Katie Hayes Luke for NPR
Angela Powell met her “prince” during her freshman year of college. She had dreams of a happy marriage, a successful career and a couple of great kids. After graduation, she got married and started on the other two, attending business school while her husband got his law degree, before the two settled down to start a family in Arizona.
Around that time, they decided to consolidate their loans under a new Department of Education program for married couples. The perks were high — a lower interest rate for their debt and only one payment to worry about per month.
“I didn’t think it was a big deal because we’re going to pay all this off. We’re going to be married forever, right?” Powell said. “Fast-forward to the housing market crisis in 2009/2010. Not a happy marriage anymore. Everybody loses their jobs.”
After the divorce, Powell’s relationship with her ex soured. Documents reviewed by NPR show he has not made regular payments to the loan since 2016. That’s despite the fact he’d originally taken out almost double her debt. Through consolidation, they are now on the hook together for nearly $200,000 — more than five times the amount of Powell’s initial loan.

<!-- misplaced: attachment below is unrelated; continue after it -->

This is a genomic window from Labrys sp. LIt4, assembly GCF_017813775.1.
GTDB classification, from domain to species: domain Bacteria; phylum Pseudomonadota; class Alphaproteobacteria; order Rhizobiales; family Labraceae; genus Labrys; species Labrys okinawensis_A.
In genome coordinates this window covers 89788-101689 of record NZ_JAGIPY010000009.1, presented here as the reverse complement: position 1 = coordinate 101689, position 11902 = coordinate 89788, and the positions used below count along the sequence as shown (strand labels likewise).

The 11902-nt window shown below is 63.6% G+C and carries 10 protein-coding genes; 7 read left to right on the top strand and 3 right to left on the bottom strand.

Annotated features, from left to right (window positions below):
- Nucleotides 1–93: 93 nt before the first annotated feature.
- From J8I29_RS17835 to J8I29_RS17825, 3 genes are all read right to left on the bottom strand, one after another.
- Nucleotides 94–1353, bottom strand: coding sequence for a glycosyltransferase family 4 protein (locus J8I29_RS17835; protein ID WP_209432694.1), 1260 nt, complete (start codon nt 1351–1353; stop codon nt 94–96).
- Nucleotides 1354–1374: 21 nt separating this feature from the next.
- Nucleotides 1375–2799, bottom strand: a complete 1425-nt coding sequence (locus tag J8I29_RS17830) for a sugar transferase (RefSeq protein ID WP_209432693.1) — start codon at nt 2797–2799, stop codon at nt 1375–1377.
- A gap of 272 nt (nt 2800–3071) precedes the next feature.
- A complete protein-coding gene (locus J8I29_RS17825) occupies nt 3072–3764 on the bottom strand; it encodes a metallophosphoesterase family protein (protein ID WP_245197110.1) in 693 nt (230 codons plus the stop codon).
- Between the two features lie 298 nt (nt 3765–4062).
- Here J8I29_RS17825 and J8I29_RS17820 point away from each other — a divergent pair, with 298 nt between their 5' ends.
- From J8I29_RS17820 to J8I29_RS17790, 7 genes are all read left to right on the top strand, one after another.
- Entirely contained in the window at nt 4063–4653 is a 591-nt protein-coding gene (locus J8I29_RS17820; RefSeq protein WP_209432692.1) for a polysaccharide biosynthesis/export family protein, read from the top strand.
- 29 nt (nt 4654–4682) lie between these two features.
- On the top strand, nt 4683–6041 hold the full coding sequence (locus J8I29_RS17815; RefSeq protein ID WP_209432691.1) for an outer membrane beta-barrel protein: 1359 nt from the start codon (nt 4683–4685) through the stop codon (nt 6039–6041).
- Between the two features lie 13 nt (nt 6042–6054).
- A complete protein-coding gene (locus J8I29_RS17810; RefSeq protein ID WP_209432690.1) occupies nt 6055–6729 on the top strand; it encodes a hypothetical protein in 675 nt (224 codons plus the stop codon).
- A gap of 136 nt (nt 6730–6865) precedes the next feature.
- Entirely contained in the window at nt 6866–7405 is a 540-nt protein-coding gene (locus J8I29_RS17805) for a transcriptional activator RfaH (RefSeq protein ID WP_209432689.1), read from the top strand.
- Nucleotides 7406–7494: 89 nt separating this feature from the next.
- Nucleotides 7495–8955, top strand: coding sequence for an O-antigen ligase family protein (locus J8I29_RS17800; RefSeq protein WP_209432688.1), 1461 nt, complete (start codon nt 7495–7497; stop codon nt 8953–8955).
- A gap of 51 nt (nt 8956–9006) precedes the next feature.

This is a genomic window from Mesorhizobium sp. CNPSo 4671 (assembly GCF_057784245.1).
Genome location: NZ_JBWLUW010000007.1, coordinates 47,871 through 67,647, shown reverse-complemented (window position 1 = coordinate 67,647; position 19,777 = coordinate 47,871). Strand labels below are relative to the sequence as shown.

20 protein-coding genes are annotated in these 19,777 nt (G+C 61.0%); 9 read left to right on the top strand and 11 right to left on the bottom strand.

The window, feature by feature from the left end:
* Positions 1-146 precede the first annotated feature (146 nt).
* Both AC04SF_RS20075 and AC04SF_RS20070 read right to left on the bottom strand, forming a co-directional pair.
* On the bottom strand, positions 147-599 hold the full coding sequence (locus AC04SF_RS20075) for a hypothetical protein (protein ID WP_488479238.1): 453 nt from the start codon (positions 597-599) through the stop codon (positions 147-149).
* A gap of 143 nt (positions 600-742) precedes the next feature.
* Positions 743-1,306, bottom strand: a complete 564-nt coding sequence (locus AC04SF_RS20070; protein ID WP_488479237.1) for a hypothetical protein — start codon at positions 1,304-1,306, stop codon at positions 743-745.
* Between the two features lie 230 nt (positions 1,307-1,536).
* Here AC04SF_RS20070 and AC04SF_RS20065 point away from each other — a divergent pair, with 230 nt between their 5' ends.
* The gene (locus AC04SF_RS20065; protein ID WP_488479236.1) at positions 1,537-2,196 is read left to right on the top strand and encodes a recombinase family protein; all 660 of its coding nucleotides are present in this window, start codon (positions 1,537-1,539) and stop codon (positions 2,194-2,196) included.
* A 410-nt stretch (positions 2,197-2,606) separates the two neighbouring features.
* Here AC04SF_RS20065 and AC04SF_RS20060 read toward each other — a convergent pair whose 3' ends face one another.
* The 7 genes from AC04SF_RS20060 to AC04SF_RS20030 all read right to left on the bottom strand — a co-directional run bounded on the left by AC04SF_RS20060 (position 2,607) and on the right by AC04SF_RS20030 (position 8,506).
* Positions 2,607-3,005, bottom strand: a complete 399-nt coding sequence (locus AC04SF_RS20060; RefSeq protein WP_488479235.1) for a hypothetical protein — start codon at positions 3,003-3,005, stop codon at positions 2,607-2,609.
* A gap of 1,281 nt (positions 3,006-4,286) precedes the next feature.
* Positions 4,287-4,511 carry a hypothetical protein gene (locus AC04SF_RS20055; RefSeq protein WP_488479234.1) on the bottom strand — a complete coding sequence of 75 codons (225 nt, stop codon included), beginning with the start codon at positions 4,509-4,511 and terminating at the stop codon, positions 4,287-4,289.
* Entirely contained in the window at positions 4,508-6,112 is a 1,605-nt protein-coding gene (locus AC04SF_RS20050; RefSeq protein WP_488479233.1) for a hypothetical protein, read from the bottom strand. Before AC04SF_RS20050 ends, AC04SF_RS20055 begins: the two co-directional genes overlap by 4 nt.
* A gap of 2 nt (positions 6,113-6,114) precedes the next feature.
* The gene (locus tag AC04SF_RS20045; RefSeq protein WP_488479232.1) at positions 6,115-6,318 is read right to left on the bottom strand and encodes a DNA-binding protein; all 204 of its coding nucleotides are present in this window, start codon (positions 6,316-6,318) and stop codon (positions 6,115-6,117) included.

“I’m stuck with having this thing on my back,” says Powell, “and knowing that at the end of the day, if he chooses not to pay, guess what? My monthly payment is $1,942.50.”
More than 14,000 borrowers participated in the short-lived program, which Congress shuttered in 2006. It seemed like a simple concept: Joint consolidation loans allowed for couples to have one single monthly payment with a lower interest rate. The problem came when trying to separate loans in the case of divorce or domestic violence. The program has no way to disentangle the debts.
“It seems pretty straightforward. If you can put something together, you can take it apart,” says Patrick Stebly. He has been in this situation since his divorce in 2013 and has spent the last five years trying to change it for everyone else.
Stebly’s advocacy has inspired legislation to remedy this problem. Introduced by Sen. Mark Warner, D-Va., and Rep. David E. Price, D-N.C., the bill would allow, in cases of divorce or domestic violence, for joint loans to be split proportionately based on the original loan amounts. Nearly half a dozen families in this situation told NPR this is the fix they need.
Parker Michels-Boyce for NPR